Haydale were pleased to attend the official opening of the £60 million Masdar Building by His Royal Highness, The Duke of York, on 10 December, which houses the GEIC at the University of Manchester, UK, of which Haydale is a Tier One partner.
The recently supplied Haydale functionalisation plasma reactor was a prominent feature at the event where it will be available to GEIC members, including the National Physical Laboratory, to develop the
science of functionalisation and pioneer new advanced materials development.
Haydale’s exhibition stand featured many products enhanced with Haydale’s functionalised graphenes currently being sold in the market, including biomedical sensors, heat sensors, printed inks, graphene enhanced pre-impregnated carbon fibre composites and mould tooling, plus its newly launched anti-counterfeit technology, PATit. Haydale generated over £1.0 million of sales from its graphene enhanced products and services in its last financial year.
Additionally, Haydale’s functionalised graphenes were on display throughout the exhibition by some of its customers, including:
- BAC (Briggs Automotive Company) Ltd displayed its supercar, the BAC Mono, which features a graphene enhanced rear diffuser developed by Haydale; and
- The University of Central Lancashire (UCLAN) displayed its graphene skinned UAV, which addresses issues within the UAV market, such as lightning strikes, de-icing and light weighting.
Other new innovative concepts on display incorporating or expecting to incorporate Haydale’s graphene products included:
- A substantial infrastructure concept project was on display by Zero E Technologies Inc, which intends to use graphene and other Haydale advanced materials to create a desalination platform that uses heat pumps to generate energy and clean drinking water from the ocean’s warm water;
- A flexible, stretchable heated inner glove being promoted by Michelle Hua, the Manchester Ambassador of Women of Wearables, a global network supporting women in wearable tech, which is stable at 26°C and expected to be used in combating Raynaud’s disease; and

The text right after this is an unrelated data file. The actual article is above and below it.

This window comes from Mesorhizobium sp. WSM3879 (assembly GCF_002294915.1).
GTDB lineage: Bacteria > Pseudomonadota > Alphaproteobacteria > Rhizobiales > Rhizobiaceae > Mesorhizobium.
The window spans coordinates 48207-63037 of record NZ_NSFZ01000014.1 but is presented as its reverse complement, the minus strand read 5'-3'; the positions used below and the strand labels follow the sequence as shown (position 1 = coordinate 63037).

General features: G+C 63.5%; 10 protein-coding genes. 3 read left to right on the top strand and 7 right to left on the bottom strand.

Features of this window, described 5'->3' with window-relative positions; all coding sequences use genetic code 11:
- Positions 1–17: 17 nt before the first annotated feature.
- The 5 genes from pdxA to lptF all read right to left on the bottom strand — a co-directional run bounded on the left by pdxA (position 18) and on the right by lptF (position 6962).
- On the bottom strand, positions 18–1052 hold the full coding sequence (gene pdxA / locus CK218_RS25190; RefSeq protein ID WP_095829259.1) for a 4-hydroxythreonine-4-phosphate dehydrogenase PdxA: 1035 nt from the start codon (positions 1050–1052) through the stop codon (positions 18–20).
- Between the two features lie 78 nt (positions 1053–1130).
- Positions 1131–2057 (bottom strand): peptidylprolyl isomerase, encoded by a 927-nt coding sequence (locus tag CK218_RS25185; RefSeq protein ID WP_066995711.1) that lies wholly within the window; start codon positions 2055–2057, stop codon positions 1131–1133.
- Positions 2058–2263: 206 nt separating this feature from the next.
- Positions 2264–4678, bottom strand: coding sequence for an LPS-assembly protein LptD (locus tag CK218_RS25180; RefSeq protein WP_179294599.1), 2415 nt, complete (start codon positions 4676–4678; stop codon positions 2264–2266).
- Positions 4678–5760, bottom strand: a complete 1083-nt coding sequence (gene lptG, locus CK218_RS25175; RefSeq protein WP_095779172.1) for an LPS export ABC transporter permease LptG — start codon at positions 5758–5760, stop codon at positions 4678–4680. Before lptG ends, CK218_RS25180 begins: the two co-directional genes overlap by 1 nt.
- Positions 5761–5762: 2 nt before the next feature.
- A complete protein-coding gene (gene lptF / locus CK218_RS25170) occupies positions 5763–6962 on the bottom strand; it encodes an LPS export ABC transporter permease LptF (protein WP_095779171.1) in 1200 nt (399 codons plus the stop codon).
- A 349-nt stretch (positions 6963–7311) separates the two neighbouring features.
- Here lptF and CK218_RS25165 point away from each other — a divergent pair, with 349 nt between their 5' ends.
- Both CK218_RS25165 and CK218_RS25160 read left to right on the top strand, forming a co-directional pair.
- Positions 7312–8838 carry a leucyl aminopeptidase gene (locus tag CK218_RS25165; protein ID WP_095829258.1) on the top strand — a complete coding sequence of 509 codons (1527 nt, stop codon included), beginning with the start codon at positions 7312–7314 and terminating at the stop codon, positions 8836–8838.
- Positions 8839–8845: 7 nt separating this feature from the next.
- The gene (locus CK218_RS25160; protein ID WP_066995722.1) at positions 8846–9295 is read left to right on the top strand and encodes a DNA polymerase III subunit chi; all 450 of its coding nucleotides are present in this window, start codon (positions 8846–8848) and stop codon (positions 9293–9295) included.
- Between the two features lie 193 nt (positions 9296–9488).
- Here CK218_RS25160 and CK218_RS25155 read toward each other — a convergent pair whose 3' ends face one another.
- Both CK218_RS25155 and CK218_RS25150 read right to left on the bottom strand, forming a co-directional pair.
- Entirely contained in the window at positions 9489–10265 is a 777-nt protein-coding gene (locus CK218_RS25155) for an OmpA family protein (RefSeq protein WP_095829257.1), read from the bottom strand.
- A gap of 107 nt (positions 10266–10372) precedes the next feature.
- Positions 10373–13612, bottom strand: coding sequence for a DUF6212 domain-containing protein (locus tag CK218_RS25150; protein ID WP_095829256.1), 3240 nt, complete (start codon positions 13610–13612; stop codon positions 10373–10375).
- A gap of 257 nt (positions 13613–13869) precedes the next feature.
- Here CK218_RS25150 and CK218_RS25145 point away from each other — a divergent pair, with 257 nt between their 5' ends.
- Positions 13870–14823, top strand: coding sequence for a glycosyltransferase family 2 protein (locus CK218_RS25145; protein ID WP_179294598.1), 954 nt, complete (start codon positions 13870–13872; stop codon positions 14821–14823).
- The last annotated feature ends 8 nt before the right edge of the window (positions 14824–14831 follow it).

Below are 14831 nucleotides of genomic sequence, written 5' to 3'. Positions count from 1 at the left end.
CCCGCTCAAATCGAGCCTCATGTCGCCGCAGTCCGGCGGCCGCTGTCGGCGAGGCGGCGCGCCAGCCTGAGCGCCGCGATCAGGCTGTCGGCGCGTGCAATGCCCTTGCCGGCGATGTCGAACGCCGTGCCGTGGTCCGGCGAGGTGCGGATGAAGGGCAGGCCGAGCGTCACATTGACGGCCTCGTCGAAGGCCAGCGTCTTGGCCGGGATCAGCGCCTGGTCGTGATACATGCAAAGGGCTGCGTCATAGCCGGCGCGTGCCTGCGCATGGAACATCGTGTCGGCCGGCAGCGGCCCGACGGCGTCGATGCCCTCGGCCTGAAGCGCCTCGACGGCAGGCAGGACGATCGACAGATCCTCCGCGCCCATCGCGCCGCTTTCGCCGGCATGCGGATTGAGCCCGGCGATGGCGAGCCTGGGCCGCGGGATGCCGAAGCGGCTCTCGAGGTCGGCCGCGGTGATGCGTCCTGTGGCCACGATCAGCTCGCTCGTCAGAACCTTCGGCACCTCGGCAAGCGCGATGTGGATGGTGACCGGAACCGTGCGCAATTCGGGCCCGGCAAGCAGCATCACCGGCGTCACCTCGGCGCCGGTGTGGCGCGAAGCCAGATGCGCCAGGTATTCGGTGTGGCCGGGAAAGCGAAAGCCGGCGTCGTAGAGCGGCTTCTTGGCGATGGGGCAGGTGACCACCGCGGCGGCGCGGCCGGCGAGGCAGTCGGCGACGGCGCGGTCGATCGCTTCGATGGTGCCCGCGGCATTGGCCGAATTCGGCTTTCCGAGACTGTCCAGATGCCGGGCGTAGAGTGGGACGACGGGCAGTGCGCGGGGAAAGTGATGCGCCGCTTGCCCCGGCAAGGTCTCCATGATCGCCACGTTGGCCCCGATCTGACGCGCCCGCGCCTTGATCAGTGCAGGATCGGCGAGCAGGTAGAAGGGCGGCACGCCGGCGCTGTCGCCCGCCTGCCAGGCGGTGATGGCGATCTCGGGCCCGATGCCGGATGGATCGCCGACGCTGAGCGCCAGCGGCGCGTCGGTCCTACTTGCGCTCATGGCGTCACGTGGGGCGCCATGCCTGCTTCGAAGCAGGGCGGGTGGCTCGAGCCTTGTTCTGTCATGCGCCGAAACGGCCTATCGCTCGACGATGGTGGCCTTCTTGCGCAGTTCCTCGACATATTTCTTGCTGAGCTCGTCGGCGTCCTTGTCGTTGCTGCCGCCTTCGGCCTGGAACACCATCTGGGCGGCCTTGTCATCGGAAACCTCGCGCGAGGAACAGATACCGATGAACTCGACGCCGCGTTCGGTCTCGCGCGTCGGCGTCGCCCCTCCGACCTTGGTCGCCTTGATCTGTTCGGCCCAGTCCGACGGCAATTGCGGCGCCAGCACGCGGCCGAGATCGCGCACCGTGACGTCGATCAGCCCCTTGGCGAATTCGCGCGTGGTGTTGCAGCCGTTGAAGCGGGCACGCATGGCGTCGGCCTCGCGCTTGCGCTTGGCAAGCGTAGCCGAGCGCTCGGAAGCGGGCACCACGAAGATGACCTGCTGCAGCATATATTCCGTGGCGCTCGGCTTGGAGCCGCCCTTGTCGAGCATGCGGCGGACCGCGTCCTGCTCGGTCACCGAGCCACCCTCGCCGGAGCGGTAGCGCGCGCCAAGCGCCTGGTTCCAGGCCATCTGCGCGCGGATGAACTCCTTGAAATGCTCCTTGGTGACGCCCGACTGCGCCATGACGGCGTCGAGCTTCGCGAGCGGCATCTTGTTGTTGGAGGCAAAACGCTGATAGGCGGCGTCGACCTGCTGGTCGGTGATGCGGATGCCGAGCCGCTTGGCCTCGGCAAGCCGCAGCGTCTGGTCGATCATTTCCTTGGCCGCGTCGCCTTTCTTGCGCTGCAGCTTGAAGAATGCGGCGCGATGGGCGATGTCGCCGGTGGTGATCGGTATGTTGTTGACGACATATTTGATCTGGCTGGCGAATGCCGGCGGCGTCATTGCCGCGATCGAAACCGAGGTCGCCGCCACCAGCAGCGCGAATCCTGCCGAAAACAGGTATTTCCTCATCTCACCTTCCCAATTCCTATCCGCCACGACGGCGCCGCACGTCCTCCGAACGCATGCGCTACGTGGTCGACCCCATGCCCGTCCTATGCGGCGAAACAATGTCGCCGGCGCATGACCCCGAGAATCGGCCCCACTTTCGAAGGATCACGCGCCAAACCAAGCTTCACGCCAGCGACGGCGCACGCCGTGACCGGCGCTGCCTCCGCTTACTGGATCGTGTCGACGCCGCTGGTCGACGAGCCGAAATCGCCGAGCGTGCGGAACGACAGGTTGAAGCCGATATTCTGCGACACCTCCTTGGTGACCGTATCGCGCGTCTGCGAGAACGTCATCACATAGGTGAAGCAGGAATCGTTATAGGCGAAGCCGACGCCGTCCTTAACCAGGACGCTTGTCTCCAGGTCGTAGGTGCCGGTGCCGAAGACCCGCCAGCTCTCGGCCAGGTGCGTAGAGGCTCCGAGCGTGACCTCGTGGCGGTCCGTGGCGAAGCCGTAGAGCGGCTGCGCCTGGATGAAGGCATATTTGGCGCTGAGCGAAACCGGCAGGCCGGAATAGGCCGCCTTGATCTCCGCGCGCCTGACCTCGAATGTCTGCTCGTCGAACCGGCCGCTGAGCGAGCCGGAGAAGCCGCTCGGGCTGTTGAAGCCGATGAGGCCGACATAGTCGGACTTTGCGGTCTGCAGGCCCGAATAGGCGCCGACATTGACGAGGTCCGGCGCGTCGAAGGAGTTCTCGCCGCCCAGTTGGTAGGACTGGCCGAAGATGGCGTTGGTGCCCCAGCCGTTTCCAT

- A 3D printed robotic hand demonstrating outstanding flexibility and dexterity printed using Haydale’s graphene enhanced PLA 3D filaments, providing additional lubricity for the fingers, enhancing performance against the previous (non-graphene) parts.
In addition, Haydale and GEIC applications engineers are collaborating with two of Haydale’s existing
- AB Dynamics Plc – on their test platforms for their Advanced Driver Assistance Systems and using enhanced composites/ceramics for its soft-crash vehicle programmes; and
- Wheelsure Holdings Plc – on the development of “smart” bolt/nut systems using Haydale’s graphene pressure sensor technology.
David Banks, Interim Executive Chairman at Haydale, said:
“I would like to congratulate the University of Manchester on the official opening of the Masdar Building. It was an honour to attend this prestigious event and it was fantastic to see an array of Haydale’s technologies featured within the various products that were on display in the exhibition. It is important that Haydale’s technology is advancing the industry and I look forward to Haydale continuing to work with the GEIC and its collaboration partners to accelerate the commercialisation of graphene.”